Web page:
66. I’ve missed your spare, insightful, and caring posts Rachel. My heart goes out to you as your family struggles with this sad, debilitating disease.

  67. I’m so sorry. My prayers and best wishes for you and yours. The quilt is very beautiful.

  68. Tears are running down my face as I read your quilted piece straight from your heart. God bless you and shine His face on you.
    Even though my Mama is gone now to her glorious home in heaven, I am forever grateful that her mind stayed strong and intact.
    I can’t imagine the pain you’re in seeing your Mom this way. I pray for you and for your Dad for strength and wisdom in these days of adversity and struggle.
    I have become the live in caregiver for my Mama’s only surviving brother who is 95+ years old. He can’t hear, is blind in one eye, very physically frail and stubborn as they come. But I am cherishing these days, as hard as they are some days.
    We have to just stay in constant contact with Jesus. Pray without ceasing, and give God the glory.
    I hope you’ll find that gorgeous quilt on your bed. Even if it’s just a throw, across the bottom of the bed…
    Be Strong in the LORD, for He has not given us a spirit of fear.
    Deborah Flowers´s last post…Bok Tower Garden

  69. I’m glad to see you back blogging again, even if it is during the hard times. I think it’s touching too that despite the difficulty in remembering what to say, your mom was able to finally tell you about the quilt.

  70. So sorry to hear about your Mom. Since the quilts were important to her, I’d like to tell you about Quilters have been making and bidding on quilts to raise money for Alzheimers. The director lost her Mom to Alzheimer’s.
    You have posted about your home, your family, your trip to Europe–it’s ok to talk about your Mom, too. There are many going through something similar, or have friends trying to cope, too. May you find blessings in the middle of all this!

  71. I’m so happy to see a post from you! I’ve been a reader since Nov 2008 and yours is the only blog I’ve stuck with for this long. I understand the need to step away for a bit and deal with family stuff. Family comes first and sometimes life gets too complicated. Having said that, I have missed your posts terribly and I hope you can start writing again, even if it’s only occasionally. I miss your inspiring words and hearing about your beautiful family.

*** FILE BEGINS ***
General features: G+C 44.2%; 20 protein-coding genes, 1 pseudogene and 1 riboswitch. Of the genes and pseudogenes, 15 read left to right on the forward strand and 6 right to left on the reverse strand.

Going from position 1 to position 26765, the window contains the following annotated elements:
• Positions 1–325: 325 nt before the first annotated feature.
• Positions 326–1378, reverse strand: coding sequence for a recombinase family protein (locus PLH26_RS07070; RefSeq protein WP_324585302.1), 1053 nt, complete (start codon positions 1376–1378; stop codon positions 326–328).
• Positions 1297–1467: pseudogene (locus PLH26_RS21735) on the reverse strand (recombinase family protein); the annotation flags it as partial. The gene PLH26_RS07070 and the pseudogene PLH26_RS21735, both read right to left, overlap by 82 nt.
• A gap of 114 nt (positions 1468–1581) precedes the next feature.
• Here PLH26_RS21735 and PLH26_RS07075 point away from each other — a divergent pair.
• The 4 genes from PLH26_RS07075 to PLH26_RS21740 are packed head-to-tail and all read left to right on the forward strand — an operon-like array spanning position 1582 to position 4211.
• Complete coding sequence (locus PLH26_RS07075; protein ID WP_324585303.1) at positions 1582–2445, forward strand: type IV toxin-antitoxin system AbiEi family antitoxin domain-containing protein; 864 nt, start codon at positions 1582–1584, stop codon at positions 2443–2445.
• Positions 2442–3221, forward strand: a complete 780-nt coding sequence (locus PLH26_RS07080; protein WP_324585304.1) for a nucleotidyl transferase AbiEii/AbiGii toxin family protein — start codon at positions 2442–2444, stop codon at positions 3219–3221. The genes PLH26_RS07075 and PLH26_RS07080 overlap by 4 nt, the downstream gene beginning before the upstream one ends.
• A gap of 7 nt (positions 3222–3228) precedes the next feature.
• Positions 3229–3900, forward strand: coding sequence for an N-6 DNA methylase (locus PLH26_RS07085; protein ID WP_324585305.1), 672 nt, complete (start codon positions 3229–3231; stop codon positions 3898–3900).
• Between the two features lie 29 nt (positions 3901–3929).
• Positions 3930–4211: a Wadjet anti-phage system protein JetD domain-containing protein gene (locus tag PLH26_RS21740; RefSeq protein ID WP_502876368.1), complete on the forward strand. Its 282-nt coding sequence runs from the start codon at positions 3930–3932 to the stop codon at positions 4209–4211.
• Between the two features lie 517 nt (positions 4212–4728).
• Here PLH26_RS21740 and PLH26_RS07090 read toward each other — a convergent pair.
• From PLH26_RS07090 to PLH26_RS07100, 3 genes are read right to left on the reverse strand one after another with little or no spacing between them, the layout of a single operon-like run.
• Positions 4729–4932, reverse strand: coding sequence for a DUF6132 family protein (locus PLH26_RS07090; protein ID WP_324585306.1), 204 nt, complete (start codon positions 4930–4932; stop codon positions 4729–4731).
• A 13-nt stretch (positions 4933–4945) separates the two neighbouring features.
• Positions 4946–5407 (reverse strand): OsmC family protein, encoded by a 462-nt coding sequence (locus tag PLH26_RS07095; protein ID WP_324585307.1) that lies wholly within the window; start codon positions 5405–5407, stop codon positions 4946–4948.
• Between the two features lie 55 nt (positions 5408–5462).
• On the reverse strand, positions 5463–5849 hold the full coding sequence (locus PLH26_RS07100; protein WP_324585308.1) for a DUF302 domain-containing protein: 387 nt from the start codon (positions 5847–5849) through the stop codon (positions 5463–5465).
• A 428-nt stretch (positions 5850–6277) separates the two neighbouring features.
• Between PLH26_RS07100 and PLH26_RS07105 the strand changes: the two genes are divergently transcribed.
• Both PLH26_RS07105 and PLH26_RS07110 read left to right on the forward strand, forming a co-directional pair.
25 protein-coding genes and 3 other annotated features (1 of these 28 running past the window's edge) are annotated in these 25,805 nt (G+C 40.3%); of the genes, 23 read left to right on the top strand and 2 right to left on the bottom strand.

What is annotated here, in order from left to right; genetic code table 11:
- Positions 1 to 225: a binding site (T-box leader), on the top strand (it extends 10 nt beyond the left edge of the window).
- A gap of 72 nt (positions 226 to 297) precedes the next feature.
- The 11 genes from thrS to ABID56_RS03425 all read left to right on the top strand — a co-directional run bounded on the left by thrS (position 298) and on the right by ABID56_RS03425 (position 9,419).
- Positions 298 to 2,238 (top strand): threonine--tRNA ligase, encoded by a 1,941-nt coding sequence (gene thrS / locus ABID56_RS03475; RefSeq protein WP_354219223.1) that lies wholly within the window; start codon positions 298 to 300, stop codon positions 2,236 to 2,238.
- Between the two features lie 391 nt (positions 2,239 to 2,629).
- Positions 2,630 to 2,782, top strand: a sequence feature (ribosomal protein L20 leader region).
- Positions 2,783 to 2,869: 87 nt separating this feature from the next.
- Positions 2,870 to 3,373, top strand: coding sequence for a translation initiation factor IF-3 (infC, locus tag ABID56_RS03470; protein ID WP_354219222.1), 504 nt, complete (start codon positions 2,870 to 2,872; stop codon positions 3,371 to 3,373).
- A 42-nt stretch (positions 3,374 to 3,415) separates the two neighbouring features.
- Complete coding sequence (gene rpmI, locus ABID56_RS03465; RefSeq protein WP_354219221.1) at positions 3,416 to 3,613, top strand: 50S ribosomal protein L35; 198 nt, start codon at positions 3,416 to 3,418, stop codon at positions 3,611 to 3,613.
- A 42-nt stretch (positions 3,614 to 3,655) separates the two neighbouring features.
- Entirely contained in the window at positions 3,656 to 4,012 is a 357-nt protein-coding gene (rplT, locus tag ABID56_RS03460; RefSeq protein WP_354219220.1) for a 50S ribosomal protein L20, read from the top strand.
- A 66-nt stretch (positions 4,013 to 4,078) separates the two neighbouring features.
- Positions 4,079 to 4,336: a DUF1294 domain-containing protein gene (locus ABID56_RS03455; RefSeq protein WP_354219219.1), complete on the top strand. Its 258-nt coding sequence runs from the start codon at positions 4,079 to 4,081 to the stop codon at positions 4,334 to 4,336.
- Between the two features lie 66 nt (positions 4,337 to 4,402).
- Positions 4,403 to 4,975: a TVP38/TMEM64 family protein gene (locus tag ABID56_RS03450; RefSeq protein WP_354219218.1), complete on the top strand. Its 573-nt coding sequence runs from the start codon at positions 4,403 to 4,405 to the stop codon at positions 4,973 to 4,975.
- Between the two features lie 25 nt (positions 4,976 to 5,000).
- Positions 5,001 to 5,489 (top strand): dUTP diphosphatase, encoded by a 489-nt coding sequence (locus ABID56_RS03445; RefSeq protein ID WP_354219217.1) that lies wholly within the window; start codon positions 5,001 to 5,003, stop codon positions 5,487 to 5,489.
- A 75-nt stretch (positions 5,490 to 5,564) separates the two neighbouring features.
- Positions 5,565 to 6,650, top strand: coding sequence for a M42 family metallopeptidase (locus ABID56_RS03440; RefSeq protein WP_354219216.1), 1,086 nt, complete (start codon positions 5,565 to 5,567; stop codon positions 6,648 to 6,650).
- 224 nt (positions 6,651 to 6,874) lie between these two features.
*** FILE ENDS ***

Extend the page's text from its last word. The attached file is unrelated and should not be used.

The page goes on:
72. Oh, Rachel.

  73. I love your blog and your posts….it will be here for you when you are ready. I wish you and your family peace and grace.

  74. So many have said it already, but I will as well… I appreciate your insightful posts, no matter what the topic, and no matter how often or not they come. I don’t stop this late in the evening to read much at all, and rarely comment when I do, but I wanted to click over for this, for you. I am newly becoming a care partner in the circle supporting my Grandma who has developed Alzheimer’s, as well. This vast internet of people should always come second to the ones you know face to face, but there is love and support here as well. Thank you for sharing with us (but don’t feel that you must continue… as you say, we are like that quilt, and this is all temporary, all except our souls). Bless you.

  75. I’ve missed your blog and wondered what had interrupted your life. thank you for your honest, lovely story and the reminders we have of our family treasures. You and your parents have my admiration and prayers.

  76. I know this is a hard time for you and your famil, I hope that you won’t shut down and will be open and able to receive the gifts that this season in your life holds. May God bless you and your family.

  77. Thank you. I lost my Mom in October but I missed her for the last 10 years due to her dementia. She was still lovely but didn’t know who I was. This brought it all back. Hug your Mom while you can.

  78. Efi Maryeli says:

    Love your mom… we will still love you, no matter how much time you’re away. I pray for you to have all the courage, strength and stamina you need!

  79. I’m a long time reader and I was so happy to see a post from you again. As other posters have mentioned – we’ll always be here waiting for you and wishing the best for you!

    I had a recent health scare – and in those brief moments of fear – I realized again what a gift family is – there is nothing more important than them and every moment with them is a blessing.

    Sending lots of hugs your way!

  80. We are always here waiting…

  81. You are in uncharted territory and I appreciate the candor and vulnerability you shared.

  82. My heart goes out to you. It’s so important to be there for your mom right now (and for your dad also). It was wonderful to see a new post – I really love your blog, but I love all the goodness you left us in the archives also. So do what is most important now. And don’t forget to take care of yourself!

  83. Blessings to you and your family. Take care, D x

  84. Thank you for writing this blog when your time allows. You have so much wisdom to share. The quilt is beautiful. Take care and God bless you all.